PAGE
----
The “General” section is one of the most important pages on your site and covers essential elements like address, timezone, currency, and other details.
Of course, you want to make sure that your store is connected to your domain! Your domain is the website address people will type into their browsers to find you; for example www.takoagency.com. You can purchase your domain through a number of online companies, but we recommend GoDaddy because Shopify has an easy integration that will automatically (with your permission) pull in the domain.
Here you configure the relevant tax settings for your store. Make sure you know if your state or country requires you to collect sales tax.
Here you can manage any and all files you’ve uploaded as part of your site: images, fonts, zip files, and so on.
- Payment Providers
It’s time to GET THAT CASH! In this section, you can manage and enable payment providers for your store.
A location is a physical place or an app where you do any or all of the following activities: sell products, ship or fulfill orders, and stock inventory. For example, if your store is a dropshipping site that uses Oberlo, then Oberlo will be a location.
- Sales Channels
Shopify is a wonderfully versatile e-commerce platform because it’s got built-in capability for other online sales channels like Amazon, Facebook, Instagram, and more. Now you can sell more in more places! When you add a sales channel, it will be listed here.
This section of your settings covers the technical aspects of your checkout page, such as customer accounts and order processing specifics.
Owner? Staff? Collaborator? Here’s where you decide.
Manage all your store’s shipping settings here, including shipping rates and options, shipping labels, packing slips, and more.
Shopify makes it easy to maintain a consistent brand identity across the entire website. The “Notifications” panel covers all your communications with customers as well as suppliers and staff.
Just a few legal items that also need to be addressed within your store.
Love Those Numbers
There are also your data centers to consider, which give you insight on valuable information:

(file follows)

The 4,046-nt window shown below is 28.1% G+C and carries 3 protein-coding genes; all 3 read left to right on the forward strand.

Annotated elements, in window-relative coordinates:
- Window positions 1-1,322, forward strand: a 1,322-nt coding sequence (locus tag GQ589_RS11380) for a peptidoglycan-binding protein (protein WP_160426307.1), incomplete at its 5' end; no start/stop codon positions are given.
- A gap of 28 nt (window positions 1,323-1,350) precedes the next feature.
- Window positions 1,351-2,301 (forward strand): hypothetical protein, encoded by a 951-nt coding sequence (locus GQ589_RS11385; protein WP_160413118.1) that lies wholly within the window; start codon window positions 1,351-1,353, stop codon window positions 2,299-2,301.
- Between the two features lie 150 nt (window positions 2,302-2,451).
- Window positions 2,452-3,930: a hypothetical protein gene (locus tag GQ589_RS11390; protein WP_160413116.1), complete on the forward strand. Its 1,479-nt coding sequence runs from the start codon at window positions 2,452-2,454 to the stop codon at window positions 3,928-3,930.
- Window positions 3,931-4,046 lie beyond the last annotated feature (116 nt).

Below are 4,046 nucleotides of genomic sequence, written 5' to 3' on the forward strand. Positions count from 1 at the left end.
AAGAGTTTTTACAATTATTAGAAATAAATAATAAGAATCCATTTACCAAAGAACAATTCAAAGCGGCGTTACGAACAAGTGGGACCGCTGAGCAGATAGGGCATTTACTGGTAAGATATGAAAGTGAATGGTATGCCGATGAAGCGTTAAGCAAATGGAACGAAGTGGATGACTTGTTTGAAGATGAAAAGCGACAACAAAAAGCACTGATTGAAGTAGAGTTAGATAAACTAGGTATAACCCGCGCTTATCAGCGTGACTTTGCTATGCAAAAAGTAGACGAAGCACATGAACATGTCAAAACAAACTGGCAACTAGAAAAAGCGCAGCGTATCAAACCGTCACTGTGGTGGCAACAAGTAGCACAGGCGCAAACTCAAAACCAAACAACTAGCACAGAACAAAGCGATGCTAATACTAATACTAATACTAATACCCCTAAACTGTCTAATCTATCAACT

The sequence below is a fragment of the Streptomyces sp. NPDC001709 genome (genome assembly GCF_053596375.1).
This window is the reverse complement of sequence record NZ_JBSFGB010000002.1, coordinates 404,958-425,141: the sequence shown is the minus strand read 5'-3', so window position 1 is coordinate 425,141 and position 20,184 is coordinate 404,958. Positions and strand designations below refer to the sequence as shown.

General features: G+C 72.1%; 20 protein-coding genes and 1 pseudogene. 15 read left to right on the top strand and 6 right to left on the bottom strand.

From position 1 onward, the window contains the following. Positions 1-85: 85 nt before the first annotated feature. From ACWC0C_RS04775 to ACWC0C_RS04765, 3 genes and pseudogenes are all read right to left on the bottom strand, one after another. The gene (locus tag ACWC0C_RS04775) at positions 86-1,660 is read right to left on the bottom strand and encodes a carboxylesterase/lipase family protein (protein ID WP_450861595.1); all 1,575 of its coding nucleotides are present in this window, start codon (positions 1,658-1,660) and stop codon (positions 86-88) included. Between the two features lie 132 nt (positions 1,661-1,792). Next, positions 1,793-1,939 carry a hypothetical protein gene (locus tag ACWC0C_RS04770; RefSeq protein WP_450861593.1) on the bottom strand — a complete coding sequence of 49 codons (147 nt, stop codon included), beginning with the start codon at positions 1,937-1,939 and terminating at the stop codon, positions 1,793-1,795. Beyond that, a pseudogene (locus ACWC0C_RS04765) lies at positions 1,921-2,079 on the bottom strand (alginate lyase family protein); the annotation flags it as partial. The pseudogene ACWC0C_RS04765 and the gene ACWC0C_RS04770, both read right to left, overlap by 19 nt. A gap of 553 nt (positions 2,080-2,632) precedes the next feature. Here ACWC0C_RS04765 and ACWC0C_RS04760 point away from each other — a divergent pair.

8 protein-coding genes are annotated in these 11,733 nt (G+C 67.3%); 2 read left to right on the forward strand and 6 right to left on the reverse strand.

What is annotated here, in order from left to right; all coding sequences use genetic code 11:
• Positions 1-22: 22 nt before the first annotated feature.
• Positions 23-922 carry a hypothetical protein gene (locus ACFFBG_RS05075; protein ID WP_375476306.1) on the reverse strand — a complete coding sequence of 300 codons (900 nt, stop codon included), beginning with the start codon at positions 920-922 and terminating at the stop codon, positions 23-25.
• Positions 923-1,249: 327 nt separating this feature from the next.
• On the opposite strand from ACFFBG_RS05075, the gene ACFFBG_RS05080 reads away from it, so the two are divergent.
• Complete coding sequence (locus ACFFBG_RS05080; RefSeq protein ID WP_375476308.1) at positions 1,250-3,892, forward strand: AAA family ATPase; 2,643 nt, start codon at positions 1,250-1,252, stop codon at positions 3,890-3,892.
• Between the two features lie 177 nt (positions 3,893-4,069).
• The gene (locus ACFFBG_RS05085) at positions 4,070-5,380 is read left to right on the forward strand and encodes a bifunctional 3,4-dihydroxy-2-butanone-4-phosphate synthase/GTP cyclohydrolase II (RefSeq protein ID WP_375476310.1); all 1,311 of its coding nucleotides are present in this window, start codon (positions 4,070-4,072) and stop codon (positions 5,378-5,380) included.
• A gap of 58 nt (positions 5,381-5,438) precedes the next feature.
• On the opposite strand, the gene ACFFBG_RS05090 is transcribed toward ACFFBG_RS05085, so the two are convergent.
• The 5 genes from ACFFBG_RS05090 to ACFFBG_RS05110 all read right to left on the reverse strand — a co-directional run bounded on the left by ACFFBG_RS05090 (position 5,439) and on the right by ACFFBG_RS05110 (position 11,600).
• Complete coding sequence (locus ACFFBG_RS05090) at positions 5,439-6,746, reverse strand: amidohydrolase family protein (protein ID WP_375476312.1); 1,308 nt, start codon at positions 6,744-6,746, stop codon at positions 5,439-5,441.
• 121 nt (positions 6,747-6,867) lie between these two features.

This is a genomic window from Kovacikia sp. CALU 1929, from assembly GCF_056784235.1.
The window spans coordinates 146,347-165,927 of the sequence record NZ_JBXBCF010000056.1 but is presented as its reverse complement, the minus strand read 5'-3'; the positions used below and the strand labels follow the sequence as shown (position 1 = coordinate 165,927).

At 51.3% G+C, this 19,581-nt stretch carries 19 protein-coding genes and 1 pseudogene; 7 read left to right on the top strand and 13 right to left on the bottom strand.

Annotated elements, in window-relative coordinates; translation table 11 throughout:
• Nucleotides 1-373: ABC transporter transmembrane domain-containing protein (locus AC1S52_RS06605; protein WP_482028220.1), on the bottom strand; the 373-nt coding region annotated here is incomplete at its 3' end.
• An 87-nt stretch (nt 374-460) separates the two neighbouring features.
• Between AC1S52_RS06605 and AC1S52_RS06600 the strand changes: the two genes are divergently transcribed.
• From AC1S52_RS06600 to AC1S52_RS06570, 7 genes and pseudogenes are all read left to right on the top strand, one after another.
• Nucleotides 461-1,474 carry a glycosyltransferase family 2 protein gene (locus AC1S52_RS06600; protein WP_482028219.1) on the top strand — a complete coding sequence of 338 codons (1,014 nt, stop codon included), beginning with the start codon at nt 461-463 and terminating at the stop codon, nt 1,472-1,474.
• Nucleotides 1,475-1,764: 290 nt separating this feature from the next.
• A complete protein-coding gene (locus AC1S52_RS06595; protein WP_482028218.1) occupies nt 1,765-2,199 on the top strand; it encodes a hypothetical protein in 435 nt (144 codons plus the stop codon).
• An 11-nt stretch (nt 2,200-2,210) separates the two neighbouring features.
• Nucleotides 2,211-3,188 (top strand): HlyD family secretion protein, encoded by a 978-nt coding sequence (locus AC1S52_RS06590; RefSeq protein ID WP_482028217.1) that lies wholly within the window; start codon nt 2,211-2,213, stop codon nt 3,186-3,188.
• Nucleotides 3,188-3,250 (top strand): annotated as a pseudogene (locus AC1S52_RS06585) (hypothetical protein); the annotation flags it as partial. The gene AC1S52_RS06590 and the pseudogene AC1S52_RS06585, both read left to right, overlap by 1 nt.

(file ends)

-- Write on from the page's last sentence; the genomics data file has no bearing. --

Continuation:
The Dashboard is exactly what it sounds like--an at-a-glance page that shows sales, orders, and other visitor data.
- Live View
This page gives you a real-time view of the activity happening on your site. There’s a map to show where the action is coming from and some key metrics to tell you what’s happening right now.
This page organizes data by type. The types of reports you’ll be able to access will depend on your Shopify plan.
It’s a lot, but if you take it one step at a time, you’ll be just fine. After all, everyone has to start somewhere, right?
Of course, you could just dive in headfirst and click around, trying to figure it out, but is that really effective use of your time? Wouldn’t it be easier to just have a roadmap to help you?
At Tako, we deliver. (But not actually tacos. Yet.)
We’ve poured our years of expertise into creating a comprehensive **FREE** DIY Shopify Launch Guide, which you can snag RIGHT HERE.
This 75-page guide is jam-packed with step by step instructions for every single one of the sections listed above, complete with screenshots to help you and insider tips and explanations gained over years of experience.
(Psst—if you’ve already decided that’s not for you, drop us a line—we build awesome custom stores and can do it all for you.)
As always, we’re here to help with any questions you might have about Shopify. Drop us a line at email@example.com or hit us up on Twitter and we’ll get back to you quickly!